One weekend before Halloween there was the Zombie Walk at City Hall in downtown Toronto. I went to Zombie-watch but was able to get free makeup so I joined the fun. It was unclear when the walk was so I did my own Zombie Walk around the block. Most people didn’t know what was going on that day so I had the element of surprise and ghoul on my side :) I had a lot of fun! I was able to scare a lot of people with my sneaky ways :-D What surprised me is when people were either so intent on their phones or talking to the person they were with or looking ahead as they walked that they Didn’t Even Notice Me. This is how I looked.
Yes, some people actually paid me no mind.
I sometimes waved instead of trying to eat brains, with this hand.
The other side looks just as ‘bloody’. When people looked up from their body attachment…
…they either smiled or waved back but didn’t seem to notice the ‘blood’ on my hand. Sometimes my hand is all they saw, or should I say didn’t see as the ‘blood’ didn’t phase them.
Electronic toys are here for good, no matter the form they take. Social media will forever remain a part of our world, no matter how it evolves. But we have the choice of how much it becomes integrated into our lives. Are you able to turn off the TV, turn off the computer or tablet, put your phone down and just go for a walk or even leave the house for the day? Our idea of ‘I need it’ is like a woman’s purse. Our purses keep getting bigger yet are always full of stuff. The bigger the purse the more stuff we put in it. We don’t need most of that stuff. Men get by with wallets (or did before the man bag became a fashion accessory) . Our purses contain wallets as well as so much more. But we feel that we need all of that stuff. Our idea of ‘need’ is becoming skewered.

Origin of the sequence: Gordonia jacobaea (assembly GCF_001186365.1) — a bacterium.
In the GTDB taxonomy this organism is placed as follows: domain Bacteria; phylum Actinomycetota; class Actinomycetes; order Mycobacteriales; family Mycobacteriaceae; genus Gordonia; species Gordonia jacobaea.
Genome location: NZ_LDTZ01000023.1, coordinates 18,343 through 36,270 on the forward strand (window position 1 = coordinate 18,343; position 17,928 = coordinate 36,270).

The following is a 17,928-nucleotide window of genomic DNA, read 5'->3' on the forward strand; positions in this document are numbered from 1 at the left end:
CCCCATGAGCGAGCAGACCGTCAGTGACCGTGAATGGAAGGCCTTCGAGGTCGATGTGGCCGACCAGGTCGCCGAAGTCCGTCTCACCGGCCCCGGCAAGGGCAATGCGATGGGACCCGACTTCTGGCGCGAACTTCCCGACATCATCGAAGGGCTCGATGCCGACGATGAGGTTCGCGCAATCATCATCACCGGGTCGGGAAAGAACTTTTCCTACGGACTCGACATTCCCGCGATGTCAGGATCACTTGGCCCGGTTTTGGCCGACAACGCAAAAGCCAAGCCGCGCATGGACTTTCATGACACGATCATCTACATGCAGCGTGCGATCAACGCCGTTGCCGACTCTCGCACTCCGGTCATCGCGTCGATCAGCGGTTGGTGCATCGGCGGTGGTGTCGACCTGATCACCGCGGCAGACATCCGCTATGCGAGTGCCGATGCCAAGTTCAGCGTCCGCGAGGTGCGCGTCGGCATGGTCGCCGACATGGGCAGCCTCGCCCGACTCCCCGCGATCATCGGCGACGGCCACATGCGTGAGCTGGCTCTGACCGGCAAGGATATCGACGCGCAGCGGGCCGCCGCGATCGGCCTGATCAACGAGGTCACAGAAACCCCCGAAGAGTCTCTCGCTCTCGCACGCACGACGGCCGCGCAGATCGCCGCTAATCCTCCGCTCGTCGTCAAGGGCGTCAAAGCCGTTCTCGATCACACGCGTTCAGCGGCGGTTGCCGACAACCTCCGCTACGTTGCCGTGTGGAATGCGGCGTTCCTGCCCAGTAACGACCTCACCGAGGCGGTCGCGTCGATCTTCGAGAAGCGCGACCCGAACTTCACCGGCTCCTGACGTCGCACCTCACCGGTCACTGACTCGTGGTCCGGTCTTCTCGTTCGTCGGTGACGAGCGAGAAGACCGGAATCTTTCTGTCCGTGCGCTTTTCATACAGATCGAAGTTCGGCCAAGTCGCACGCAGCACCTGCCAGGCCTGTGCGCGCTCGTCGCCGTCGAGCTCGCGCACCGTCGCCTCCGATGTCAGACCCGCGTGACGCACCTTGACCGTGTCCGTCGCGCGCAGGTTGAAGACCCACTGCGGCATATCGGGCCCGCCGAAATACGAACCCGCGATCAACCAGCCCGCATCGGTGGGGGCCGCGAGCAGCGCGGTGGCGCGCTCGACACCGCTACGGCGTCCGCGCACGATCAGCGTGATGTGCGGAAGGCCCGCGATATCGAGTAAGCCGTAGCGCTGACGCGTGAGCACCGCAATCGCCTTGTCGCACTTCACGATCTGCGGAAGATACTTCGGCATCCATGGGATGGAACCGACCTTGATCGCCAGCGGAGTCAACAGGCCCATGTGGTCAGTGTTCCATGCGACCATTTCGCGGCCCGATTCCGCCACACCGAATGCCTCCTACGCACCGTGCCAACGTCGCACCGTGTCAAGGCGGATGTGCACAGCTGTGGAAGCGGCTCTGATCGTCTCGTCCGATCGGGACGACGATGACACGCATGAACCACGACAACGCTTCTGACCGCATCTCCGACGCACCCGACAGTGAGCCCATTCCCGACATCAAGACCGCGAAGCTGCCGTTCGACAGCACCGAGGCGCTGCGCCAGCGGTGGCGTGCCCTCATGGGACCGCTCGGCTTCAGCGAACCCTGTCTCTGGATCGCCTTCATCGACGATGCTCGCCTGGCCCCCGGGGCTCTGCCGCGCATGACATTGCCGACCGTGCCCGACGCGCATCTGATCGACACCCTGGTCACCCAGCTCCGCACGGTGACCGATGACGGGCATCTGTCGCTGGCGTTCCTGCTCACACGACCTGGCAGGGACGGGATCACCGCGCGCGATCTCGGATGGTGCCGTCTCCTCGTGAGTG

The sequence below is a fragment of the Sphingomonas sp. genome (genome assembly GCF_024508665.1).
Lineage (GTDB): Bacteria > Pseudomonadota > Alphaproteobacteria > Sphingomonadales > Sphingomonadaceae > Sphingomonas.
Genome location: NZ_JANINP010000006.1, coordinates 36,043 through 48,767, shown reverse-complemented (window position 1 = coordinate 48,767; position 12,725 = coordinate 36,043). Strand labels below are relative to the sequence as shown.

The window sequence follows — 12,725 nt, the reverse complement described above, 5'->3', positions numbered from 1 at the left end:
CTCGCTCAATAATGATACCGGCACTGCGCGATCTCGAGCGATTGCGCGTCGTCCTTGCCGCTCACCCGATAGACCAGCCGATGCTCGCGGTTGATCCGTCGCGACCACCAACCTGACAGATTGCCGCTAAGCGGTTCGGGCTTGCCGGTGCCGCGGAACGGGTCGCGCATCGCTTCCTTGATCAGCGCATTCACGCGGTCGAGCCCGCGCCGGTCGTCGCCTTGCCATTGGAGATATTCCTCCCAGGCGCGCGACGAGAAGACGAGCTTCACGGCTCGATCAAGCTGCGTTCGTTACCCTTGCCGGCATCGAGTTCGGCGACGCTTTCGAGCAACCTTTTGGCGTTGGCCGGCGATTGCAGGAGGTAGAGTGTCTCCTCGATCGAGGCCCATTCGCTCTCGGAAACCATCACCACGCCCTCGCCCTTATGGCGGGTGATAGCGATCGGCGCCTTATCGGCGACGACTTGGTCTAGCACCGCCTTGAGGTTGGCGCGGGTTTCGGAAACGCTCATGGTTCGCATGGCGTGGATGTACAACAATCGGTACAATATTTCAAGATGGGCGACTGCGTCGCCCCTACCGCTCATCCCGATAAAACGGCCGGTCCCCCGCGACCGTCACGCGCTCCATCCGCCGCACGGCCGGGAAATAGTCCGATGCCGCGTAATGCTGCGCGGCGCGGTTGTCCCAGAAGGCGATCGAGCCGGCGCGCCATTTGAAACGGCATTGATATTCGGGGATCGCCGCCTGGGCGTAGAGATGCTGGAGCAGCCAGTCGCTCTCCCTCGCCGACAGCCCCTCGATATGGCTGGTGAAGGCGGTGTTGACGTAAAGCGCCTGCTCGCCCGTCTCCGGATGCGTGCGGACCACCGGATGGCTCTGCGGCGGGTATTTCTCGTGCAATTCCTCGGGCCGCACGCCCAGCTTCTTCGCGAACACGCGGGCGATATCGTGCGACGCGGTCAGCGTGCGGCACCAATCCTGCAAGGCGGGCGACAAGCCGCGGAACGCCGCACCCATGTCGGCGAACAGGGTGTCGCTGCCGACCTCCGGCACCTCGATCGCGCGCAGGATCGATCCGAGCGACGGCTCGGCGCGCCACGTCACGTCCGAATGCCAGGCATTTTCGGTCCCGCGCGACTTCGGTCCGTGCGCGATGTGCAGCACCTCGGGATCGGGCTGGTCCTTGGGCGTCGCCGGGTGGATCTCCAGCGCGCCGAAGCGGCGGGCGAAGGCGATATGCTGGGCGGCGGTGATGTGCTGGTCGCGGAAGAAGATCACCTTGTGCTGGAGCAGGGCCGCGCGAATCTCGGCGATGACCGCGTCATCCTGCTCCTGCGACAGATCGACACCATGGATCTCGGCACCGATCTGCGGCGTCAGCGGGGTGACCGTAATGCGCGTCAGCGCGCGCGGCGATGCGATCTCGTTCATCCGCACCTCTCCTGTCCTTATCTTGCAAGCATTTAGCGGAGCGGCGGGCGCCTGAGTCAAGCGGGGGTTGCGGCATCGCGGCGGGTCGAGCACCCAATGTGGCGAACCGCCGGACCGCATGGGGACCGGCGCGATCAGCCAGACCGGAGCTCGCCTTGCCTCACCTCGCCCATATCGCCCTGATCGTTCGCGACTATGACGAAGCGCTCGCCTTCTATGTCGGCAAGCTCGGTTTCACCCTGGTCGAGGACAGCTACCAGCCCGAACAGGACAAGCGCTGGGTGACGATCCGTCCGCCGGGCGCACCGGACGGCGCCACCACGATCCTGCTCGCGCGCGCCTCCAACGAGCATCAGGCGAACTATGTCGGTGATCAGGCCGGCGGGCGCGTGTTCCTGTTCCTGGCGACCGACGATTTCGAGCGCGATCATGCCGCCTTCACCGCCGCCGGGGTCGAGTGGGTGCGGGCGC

Toronto is a large, multi-cultural city with a lot of people. Yet many times I see people on their phones, talking or texting, ignoring all the people around them.
When do we decide to be friendly with people and be open to making friends, or even just having a conversation, and other times (the majority) decide we’ll only talk or text with the people we already know. None of us came into this world having friends, we only came into this world having family (or did, if we’re lucky). We actually made friends at some point, we never just had friends. When do we decide that those people are the only friends we’ll make? When do we become resistant to adding to that friend base? The opportunity is always there but it can take things such as a new school, a new job, or a new home to force us to reach out and ‘talk to strangers’. When we talk to enough strangers we make acquaintances and friends. At the very least we improve someone’s day by being friendly.
We have this feeling of separation from other humans. We see differences, real or imagined. There is so much of the Us vs Them mentality. We group people based on skin colour, religious beliefs, ethnicity, even by where they live. When we talk to someone new, even if by accident, what do we notice? We notice similarities. Shared interests, sense of humour, political beliefs, or even travel destinations. We have the same fears. We all cry. We all get hurt. We all want to love and be loved. We all want to be accepted. We all want respect.
We disconnect ourselves from each other, cut ourselves off from each other. We can be surrounded by a sea of people and will either ignore everyone and everything, listening to music and/or playing games, or texting with a few select people that we’ve allowed into our world.
Once I had a conversation with someone who never took their oversized earphones off, I had no idea if the music was still playing or not. It was very distracting, it felt like if I got boring they could turn their music back on and I would never know.
We all want to be loved, appreciated, respected….
Technology is created to improve our lives and to help us connect. It’s up to each of us whether it hits the mark or not.